How to Prepare for a Local Lockdown

By Andrew Willis
07 Aug 2020

From 18th July, Local Authorities in England have had the authority to implement localised lockdown measures. This includes closing specific premises and restricting travel.

Local lockdowns

What we’ve learned so far…

Since then, we’ve seen Leicester, Blackburn with Darwen and Luton face local lockdown rules. Business in these areas had to remain closed even when other parts of the country came out of national lockdown restrictions.

Other regions, in Northern England, have had stricter measures imposed on them. These were enacted after spikes in cases of coronavirus. However, businesses in these regions have been allowed to remain open for now. This remains the case so as long as the number of cases begin to drop significantly in the next couple of weeks, or day. In Aberdeen, Scotland, the measures in place aren’t as strict as those in Leicester. However, pubs have been asked to shut after an increase in coronavirus cases as a result of visitors failing to socially distance.

These measures may continue for months to come. They may cease when numbers drop below that which is concerning, or a suitable vaccine is developed. You must be prepared for this sudden change. Local restrictions could impact you in future, if cases continue to rise.

There are two main areas to consider if your region gets put into local lockdown. These are:

  • How you can help reduce the rising number of coronavirus cases
  • What your response will be if you are asked to close

Helping to reduce cases

The Government announced in May that England’s test and trace system was live. With this system, the government also released guidance on how employers in England can help slow, and eventually stop, the spread of the virus. The two main roles you have as an employer are:

  • To make workspaces as safe as possible. Fix barriers between staff and customers (for those who work on stalls/counters). Enforcing social distancing of at least one-metre-plus, depending on workforce size. Change shift patterns to reduce the amount of staff in the workplace at any given time
  • To support staff who are notified by the system and encourage them to self-isolate. If an employee is contacted, employers can offer support by not requiring them to show up at work. Statutory Sick Pay (SSP) would be payable from day one if the employee meets the criteria for it. This can be claimed back under the Coronavirus SSP Rebate Scheme (to a maximum of 14 days) eligible for employers with fewer than 250 employees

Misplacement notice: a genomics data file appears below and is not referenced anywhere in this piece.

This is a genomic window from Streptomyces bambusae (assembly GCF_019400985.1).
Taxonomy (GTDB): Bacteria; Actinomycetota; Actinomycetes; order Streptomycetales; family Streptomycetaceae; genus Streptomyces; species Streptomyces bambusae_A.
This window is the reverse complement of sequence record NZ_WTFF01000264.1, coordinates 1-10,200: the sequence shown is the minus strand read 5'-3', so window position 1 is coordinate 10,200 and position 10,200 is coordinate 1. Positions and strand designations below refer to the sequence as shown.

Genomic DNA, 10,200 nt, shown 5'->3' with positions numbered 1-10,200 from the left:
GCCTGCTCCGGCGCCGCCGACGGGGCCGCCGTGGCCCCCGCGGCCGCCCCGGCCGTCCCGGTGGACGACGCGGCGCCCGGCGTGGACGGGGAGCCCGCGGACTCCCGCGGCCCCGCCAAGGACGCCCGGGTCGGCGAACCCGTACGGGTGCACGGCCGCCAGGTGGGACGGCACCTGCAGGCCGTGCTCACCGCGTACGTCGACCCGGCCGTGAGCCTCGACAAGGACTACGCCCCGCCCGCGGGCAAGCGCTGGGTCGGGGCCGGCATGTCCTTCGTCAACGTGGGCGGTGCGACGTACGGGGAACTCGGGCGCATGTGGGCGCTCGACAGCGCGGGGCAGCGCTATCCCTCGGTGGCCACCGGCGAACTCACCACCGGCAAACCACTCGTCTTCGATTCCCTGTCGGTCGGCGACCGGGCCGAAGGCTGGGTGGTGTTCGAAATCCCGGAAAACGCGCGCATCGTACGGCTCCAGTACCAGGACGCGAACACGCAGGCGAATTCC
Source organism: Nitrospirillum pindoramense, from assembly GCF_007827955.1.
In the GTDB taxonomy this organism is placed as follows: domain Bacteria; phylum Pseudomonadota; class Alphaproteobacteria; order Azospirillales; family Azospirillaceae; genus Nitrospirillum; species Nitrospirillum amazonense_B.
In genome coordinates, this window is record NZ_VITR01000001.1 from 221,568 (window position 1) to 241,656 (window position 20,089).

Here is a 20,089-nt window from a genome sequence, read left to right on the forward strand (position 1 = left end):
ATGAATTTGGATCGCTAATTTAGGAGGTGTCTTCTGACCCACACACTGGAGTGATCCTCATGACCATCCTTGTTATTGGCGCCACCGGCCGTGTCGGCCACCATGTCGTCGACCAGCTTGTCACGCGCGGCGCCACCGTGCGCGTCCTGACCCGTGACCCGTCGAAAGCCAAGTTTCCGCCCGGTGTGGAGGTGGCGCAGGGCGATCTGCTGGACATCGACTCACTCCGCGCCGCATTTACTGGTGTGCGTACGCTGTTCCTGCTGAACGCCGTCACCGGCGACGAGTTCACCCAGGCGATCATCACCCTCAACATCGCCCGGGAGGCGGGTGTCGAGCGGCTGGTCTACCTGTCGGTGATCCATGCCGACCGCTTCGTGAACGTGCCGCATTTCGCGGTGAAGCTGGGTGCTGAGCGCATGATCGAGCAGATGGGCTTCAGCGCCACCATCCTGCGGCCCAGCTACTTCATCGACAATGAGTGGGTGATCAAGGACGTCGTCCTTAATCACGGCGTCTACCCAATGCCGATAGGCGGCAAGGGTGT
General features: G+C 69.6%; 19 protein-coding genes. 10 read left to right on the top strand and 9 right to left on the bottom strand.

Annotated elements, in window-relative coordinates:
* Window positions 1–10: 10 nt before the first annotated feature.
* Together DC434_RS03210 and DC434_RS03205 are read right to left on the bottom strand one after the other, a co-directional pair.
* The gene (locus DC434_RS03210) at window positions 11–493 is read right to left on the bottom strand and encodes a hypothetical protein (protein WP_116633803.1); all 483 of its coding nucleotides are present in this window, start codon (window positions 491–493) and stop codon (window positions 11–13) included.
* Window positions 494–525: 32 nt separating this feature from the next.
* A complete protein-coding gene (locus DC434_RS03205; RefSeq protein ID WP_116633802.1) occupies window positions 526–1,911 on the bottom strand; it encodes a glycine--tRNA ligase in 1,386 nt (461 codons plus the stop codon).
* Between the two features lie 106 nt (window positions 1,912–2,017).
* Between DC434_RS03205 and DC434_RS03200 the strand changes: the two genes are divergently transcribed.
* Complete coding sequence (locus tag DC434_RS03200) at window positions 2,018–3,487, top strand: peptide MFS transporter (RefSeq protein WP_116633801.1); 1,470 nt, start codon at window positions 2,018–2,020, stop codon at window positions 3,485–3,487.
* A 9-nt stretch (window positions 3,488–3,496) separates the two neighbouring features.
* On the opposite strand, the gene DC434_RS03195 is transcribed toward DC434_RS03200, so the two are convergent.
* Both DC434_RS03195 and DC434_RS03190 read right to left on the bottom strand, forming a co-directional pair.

If organisations are asked to close…

You might have to close to help reduce the number of cases on the rise in specific regions. This was the case in Leicester and Aberdeen. You should consider the following:

  • A period of homeworking where possible. Since 1 August, organisations in England have been granted more discretion to return staff to work safely. However, organisations may find remote working the best way to deal with a short-term coronavirus lockdown
  • Continued periods of full furlough. the Coronavirus Job Retention Scheme ends on 31 October 2020. Until then, you can access a grant to help you retain staff during the pandemic. 80% of wages can be claimed even though staff will not be carrying out any work
  • Permit the use of accrued annual leave, or unpaid leave


The Government has said that it will likely not be introducing another national lockdown. However, localised lockdown measures or restrictions are a very real possibility. You need to be prepared for them, as lockdowns can be announced within only a day’s notice. Preparing will ensure that you aren’t caught unaware as we all were at the start of the pandemic.

Prepare for a local lockdown…

It’s not a simple task. Luckily, Croner are here to help. Our advisers are available 24/7, which means we’re on hand to help you when you need it most. Begin planning today. Give a us a call on 01455 858 132.

About the Author

Andrew Willis

Andrew Willis is the senior manager of the Litigation and Employment Department and assumes additional responsibility for managing Croner’s office based telephone HR advisory teams, who specialise in employment law, HR and commercial legal advice for small & large organisations across the United Kingdom.





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